IFOP expert warned on future cases of red tide

[Chile] “The most important thing is that I have been fortunate to be part of the knowledge of what happens with Alexandrium catenella and, from paralyzing poison, since it was detected in 1972 in Magallanes — and how this microalgae that produces a complex toxin for humans and higher vertebrates, have been creating problems.”

This was the phrase that marked the authority with which last week in this city, the head of the Aquaculture Division of the Fisheries Development Institute (IFOP), Leonardo Guzman, developed a master class on HABs and advanced research in this area, anchoring their knowledge of the variables, constraints and limitations prevailing in the phenomenon.

The expert, who participated in the seminar entitled The role of IFOP and its contribution to sustainable development of fisheries and aquaculture in the Region of Magallanes — performed in the auditorium of the region’s comptroller, stated that there are several key variables to understand the phenomenon of the red tide, such as high temperatures in the aquatic environment, which by the way are not the same in each region.

“It must be kept in mind that such a condition will depend on the geographical area. I make reference to Magallanes, that would be 11° or 12°. That same analysis in the Region of Los Lagos will be 18° or 20°,” explained the expert.

Moreover, the biologist specified that a determining hypothetical factor in what is analyzed lies in the increasingly apparent climate change, which, among other conditions, involves heating seawater.

“It is predicted that it will generate greater problems with different types of blooms, associated with the phenomena Niño-Niña, which are linked to distance –- and — help understand these specific periods, which is what is happening,” said exemplifying with what happened in the Region of Los Lagos, from whose elements it is possible to understand microalgae distribution in the exposed Pacific Ocean.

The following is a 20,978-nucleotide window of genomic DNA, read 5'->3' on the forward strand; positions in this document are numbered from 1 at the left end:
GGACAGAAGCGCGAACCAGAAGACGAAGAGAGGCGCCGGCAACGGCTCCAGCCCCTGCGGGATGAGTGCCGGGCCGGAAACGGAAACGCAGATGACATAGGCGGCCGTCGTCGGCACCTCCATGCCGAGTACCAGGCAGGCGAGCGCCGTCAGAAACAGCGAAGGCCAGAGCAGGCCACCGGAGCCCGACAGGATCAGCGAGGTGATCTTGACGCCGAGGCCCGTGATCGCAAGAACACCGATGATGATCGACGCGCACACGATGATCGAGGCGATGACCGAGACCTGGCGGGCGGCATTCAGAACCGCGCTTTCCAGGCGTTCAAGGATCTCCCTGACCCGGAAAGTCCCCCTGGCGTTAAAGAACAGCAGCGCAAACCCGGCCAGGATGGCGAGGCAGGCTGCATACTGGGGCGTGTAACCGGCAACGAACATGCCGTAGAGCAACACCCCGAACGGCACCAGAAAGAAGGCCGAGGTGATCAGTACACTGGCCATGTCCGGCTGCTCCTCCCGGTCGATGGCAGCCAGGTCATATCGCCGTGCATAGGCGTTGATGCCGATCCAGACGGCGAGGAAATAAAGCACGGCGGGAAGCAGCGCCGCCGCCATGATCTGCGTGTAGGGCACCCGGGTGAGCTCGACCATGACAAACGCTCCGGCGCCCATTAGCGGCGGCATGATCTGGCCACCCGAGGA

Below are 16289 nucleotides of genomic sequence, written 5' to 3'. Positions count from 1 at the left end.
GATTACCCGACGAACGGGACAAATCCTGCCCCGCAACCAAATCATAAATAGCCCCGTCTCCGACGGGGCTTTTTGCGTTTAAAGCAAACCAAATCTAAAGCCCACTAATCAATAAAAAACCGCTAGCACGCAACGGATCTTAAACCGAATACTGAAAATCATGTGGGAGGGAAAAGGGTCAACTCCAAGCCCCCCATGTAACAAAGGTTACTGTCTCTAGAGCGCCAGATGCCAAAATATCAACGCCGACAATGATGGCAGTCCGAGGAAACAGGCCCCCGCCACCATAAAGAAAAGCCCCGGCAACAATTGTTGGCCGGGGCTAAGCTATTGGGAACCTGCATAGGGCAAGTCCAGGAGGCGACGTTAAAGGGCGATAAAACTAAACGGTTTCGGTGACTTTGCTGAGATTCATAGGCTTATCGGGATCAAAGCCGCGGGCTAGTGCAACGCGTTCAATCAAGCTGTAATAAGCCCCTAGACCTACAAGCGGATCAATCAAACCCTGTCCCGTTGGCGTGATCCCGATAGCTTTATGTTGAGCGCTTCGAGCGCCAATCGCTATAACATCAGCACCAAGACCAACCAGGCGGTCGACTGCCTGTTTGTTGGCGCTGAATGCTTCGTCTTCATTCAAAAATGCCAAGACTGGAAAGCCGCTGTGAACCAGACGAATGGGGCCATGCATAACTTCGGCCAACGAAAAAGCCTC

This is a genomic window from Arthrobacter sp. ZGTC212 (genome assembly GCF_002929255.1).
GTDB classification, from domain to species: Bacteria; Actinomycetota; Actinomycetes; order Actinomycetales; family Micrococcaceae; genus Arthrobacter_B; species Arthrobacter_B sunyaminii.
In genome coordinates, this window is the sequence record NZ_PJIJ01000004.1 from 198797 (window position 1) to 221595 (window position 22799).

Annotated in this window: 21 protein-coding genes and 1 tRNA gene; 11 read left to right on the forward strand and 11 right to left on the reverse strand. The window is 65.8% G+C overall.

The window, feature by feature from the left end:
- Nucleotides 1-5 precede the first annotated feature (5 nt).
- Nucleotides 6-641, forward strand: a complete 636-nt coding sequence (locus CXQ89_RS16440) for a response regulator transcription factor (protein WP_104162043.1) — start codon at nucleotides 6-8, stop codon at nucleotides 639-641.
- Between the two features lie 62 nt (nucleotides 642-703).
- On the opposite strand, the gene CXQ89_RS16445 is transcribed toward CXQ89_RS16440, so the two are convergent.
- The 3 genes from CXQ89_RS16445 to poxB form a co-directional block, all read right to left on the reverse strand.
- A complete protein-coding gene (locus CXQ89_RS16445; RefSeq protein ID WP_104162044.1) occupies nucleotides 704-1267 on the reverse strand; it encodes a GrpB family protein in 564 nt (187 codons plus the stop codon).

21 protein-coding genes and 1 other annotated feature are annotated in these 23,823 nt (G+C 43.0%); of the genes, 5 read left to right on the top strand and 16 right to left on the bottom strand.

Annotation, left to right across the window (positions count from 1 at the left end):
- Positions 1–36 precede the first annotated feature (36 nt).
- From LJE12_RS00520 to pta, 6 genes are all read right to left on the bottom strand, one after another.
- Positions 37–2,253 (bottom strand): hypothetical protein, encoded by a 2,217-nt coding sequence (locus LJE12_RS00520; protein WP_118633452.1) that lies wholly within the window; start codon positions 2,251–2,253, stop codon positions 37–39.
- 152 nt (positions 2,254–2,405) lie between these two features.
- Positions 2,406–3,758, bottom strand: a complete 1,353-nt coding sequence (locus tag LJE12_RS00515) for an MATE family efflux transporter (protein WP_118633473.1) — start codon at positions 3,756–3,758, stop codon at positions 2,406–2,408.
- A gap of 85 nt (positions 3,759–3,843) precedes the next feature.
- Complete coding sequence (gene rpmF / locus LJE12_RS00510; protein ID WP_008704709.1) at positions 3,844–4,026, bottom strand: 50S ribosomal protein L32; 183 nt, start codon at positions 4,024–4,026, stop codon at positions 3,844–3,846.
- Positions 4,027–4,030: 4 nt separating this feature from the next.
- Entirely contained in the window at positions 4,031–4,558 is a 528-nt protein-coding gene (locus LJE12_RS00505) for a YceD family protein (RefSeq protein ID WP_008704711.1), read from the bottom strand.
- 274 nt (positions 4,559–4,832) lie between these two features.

Complementing the above, INFOP executive director Leonardo Nuñez Montaner explained that “on the other hand, since the greenhouse gases do not dissipate into the atmosphere, that CO2 is taken up by the sea and acidified. In short, when the temperature rises, it is the favorable condition for these microalgae, which generate these toxins, they can be reproduced in an enhanced manner”.

Currently, in terms of the red tide, IFOP has a special monitoring system of early warning, whose scales mark a maximum of 9, a figure achieved by this phenomenon in the Region of Los Lagos, which is diametrically different today from what Magallanes records.

“Here in the Beagle Channel, the last thing that was collected and handed in on Wednesday, is undergoing level 2, that is to say very low. More than worried, we must be alert for spring, ” noted Guzman.

The workshop took place in the anniversary No. 52 of IFOP and was attended by personalities from the regional, military, scientific and academic fields.

 

Photo: Head of IFOP Aquaculture division Leonardo Guzmán. (Photo: IFOP)

View original article at: FAU artist in residence to create paper from algae

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